Downgrading Video

Swapping a pro quality video monitor for something junky — and being perfectly happy.

Marshall V-R70DP for SaleWhen I bought the Moitek Video Camera Mount for my helicopter from the estate of the late Erik Goldbeck (rest in peace, Erik) back in August, it came with a Marshall V-R70DP 7-inch video monitor. This is a pro video monitor described in the marketing material as follows:

The V-R70DP is the successor to the V-R70P. Significant improvements over the previous model include our completely digital TFT-Megapixelâ„¢ high resolution TFT/LCD screen with 1.2 million pixels, V-Mount battery adapter, 4 pin XLR power jack, and optical grade polycarbonate screen protection. All signals are digitized to provide the truest representation of your captured video images. Convenient front panel controls provide fast access to all functions for this model that accepts Two Composite plus One S-Video signal.

Hell, I don’t even know what half that stuff means. All I know is that the monitor is in brand new condition in its own Pelican 1400 case with the static plastic still on the screen. I have all power cables for it. It’s built like a brick out of heavy metal. It absolutely reeks of quality. It should; it retailed for $1,000, although you can find it for as low as $820 online.

Trouble is, I have no real use for it.

Erik used it with the Moitek Mount. He’d attach the video camera on the mount to the monitor and mount the monitor where he could see it from the pilot seat. Then he was able to see whatever the camera guy was seeing and shooting. I’ve had cameraman/director pairs on board my aircraft for video fights where they used a similar setup — maybe even with the same kind of monitor. While I’ll agree it was helpful, I prefer flying with the video guy behind me so we both have the same view.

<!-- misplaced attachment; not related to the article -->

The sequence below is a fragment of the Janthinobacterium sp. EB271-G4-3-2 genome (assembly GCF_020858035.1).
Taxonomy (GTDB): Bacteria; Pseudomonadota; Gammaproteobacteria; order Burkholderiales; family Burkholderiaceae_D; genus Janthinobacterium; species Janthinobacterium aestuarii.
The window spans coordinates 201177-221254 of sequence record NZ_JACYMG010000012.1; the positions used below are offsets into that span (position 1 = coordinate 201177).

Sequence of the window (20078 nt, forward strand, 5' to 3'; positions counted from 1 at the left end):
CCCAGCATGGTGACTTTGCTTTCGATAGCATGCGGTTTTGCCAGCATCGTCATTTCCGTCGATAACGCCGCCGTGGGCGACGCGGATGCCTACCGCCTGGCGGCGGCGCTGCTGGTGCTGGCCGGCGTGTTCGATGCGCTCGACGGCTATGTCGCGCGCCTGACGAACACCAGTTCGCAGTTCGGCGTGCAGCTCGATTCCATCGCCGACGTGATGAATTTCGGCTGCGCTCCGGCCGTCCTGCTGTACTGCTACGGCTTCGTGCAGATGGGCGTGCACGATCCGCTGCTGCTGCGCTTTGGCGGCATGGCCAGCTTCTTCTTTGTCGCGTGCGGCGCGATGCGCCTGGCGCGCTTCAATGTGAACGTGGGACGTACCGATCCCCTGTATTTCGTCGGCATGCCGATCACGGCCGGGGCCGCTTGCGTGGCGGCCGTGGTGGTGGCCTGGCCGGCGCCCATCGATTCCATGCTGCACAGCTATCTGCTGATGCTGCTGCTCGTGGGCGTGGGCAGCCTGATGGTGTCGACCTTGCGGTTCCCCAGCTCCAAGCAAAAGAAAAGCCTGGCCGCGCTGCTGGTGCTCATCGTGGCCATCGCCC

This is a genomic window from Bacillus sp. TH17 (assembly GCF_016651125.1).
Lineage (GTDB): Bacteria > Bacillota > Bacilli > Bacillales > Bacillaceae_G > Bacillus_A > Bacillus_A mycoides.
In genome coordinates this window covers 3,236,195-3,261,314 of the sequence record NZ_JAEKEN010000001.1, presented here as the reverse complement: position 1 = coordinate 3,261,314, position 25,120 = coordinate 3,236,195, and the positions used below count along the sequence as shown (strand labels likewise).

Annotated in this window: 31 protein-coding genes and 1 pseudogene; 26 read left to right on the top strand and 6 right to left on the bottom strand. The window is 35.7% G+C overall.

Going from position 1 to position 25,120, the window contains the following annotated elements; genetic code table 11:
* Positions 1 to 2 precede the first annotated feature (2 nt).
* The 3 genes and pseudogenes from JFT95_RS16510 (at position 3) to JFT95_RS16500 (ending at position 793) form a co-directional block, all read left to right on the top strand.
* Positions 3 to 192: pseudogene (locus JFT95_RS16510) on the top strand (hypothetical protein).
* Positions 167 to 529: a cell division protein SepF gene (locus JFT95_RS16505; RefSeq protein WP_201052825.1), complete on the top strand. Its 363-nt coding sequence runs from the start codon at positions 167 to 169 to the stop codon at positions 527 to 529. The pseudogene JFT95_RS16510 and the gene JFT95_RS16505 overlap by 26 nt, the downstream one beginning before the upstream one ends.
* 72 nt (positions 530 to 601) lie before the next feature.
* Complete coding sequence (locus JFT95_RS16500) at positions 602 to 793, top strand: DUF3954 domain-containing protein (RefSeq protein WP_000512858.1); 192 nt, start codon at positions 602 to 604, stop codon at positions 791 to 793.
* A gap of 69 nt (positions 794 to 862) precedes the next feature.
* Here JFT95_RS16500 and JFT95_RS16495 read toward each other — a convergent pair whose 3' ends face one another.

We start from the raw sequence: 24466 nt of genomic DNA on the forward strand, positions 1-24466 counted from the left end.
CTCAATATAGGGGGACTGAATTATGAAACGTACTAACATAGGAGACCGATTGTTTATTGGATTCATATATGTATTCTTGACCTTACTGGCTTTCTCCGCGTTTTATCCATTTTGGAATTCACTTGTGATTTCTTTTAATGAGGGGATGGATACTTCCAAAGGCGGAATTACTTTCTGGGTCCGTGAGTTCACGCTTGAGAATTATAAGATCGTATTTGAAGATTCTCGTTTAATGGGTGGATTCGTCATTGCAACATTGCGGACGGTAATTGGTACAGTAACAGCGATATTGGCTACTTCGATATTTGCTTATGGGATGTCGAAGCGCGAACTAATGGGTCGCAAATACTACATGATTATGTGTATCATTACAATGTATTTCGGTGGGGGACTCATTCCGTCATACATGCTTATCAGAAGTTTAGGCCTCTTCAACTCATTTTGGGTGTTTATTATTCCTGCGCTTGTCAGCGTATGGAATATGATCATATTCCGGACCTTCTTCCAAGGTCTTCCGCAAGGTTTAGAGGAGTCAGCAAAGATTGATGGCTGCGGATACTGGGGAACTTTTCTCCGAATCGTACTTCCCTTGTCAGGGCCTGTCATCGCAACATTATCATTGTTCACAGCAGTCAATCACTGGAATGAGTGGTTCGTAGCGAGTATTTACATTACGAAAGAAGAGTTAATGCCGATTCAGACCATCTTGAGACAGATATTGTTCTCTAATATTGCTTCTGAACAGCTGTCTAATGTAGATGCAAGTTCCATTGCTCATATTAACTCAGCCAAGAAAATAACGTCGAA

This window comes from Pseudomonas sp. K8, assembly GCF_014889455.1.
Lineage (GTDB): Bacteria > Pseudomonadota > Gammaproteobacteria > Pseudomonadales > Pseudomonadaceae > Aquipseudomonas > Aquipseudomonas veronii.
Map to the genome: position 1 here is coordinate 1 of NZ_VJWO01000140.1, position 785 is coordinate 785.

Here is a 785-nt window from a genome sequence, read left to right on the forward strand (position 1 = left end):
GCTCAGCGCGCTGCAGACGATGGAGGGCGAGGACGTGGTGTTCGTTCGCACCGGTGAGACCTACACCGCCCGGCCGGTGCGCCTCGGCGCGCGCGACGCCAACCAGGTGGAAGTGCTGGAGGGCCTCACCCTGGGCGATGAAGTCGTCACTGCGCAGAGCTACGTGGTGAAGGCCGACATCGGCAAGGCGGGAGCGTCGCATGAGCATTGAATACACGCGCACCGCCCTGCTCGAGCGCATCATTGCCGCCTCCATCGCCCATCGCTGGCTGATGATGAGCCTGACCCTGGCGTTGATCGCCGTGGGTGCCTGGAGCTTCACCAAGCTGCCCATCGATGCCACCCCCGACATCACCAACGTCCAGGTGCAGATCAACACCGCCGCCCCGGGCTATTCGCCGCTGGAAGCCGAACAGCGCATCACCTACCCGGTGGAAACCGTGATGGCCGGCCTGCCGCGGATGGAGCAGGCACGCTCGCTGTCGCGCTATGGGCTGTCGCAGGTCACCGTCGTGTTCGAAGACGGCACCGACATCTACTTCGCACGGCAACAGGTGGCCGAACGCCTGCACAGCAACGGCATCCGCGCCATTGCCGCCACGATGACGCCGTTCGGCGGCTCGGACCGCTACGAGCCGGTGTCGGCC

I toyed with the idea of using this monitor with my GoPro Hero camera. I even tracked down the right adapters to make the two talk to each other. It was a workable solution, but not ideal. Why? Well, the damn monitor needs a power source, so not only would I have to bring a heavy monitor, but I’d have to bring along an even heavier battery. (Erik had a power source for the monitor hard-wired into his helicopter’s electrical system; I’m not interested in that.)

Haier TVI soon realized that a lighter and easier solution would be to simply buy a portable TV with a built-in battery. To that end, I found this ridiculously cheap thing on Amazon.com: Haier HLT71 7-inch handheld LCD TV. Seriously: $50 — how could I not try it?

So I ordered it and expect it to arrive at my doorstep at any minute. And, to fund its purchase — and help get back some of the huge investment I made in that Moitek system — I’ve put the Marshall monitor up for sale on Craig’s List.

So if you know someone who is seriously into videography and would like an external monitor for his camera, please pass along the link to my Craig’s List post. I’m very interested in getting this little item sold.

What do you think?